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Here’s what to expect when your Guardsman leaves for AT

There is military gear all over the place, your spouse has stocked up on baby wipes and you start to get that pain in your stomach. Annual training season is coming up soon, and you will be saying goodbye to your soldier for a short amount of time.

Being in the National Guard, you know and expect AT to come every year, but sometimes it can sneak right up on you. You might be used to the weekends away but this training is something else. For newer military spouses, AT is the “two weeks” part of the “one weekend a month, two weeks a year” phrase I am sure you have heard before.

If you have never been through an AT before, you might be a bit nervous, especially if your spouse hasn’t been away from home in a while. And even if you have done this many times before, you still might have a few concerns.

I can’t tell you AT is easy, any time apart from your spouse rarely is, but knowing more about what to expect can be helpful. Here are a few things to remember as you get ready to send your Guardsman off for AT.

Their pay will change

Depending on your spouse’s civilian career, their pay is going to change. Some employers will pay while your spouse is at AT and others won’t. The military is probably not going to pay your spouse for AT on the same days they normally get paid. You will need to be aware of this and plan accordingly. Having savings can help for any unexpected pay delays.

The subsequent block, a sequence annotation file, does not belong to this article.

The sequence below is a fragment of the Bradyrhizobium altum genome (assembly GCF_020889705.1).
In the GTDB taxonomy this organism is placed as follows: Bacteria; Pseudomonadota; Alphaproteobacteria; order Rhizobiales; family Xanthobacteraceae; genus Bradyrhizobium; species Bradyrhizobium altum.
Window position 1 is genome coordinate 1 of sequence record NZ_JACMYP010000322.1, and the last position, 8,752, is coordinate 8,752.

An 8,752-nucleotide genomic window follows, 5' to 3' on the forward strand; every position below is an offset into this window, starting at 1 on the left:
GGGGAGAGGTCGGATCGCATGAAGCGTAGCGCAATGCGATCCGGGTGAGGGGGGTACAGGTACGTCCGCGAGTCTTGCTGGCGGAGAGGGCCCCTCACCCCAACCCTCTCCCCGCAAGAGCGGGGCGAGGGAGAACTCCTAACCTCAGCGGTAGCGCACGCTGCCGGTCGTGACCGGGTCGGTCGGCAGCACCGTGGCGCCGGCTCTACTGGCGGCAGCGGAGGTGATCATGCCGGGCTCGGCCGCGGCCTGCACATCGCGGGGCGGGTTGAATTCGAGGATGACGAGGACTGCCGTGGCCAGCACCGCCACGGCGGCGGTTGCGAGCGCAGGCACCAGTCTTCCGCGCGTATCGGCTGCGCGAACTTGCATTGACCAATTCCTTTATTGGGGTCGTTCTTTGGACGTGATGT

Read tips on spending your AT money

Annual training can be longer than two weeks

While AT is sometimes two weeks, it can also be as long as almost a month. Your spouse should be able to tell you how long they are gone for, but remember that dates change. One year, my husband was even delayed by a few days because of how many planes they had available to get everyone home. You just never know, so make sure to be flexible and understand that there could be changes.

You might not be able to talk every day

There could be times during AT when you can’t talk to your spouse at all. This will of course depend on many different factors, including where they are, what the terrain is like, and even what they will be allowed to do. Not talking to your spouse every day when you are used to doing so can be frustrating. Just remember, this won’t last forever and before you know it, they will be home again.

Murphy’s Law

Because your spouse will be gone, and you may or may not be able to even talk with them on a daily basis, you should make sure you know who to call in the case of an emergency. You should know who to call if your AC goes out, who can watch your children if you need to take one to the ER, and how to take care of your car if something were to go wrong. Murphy’s Law can be a thing, especially in military life, and AT is the perfect time for Murphy to show up.

If you are getting ready for AT, know that you can get through this upcoming time apart. Prepare for the time they will be away, find ways to stay busy, and know that this is one part of being a National Guard spouse.

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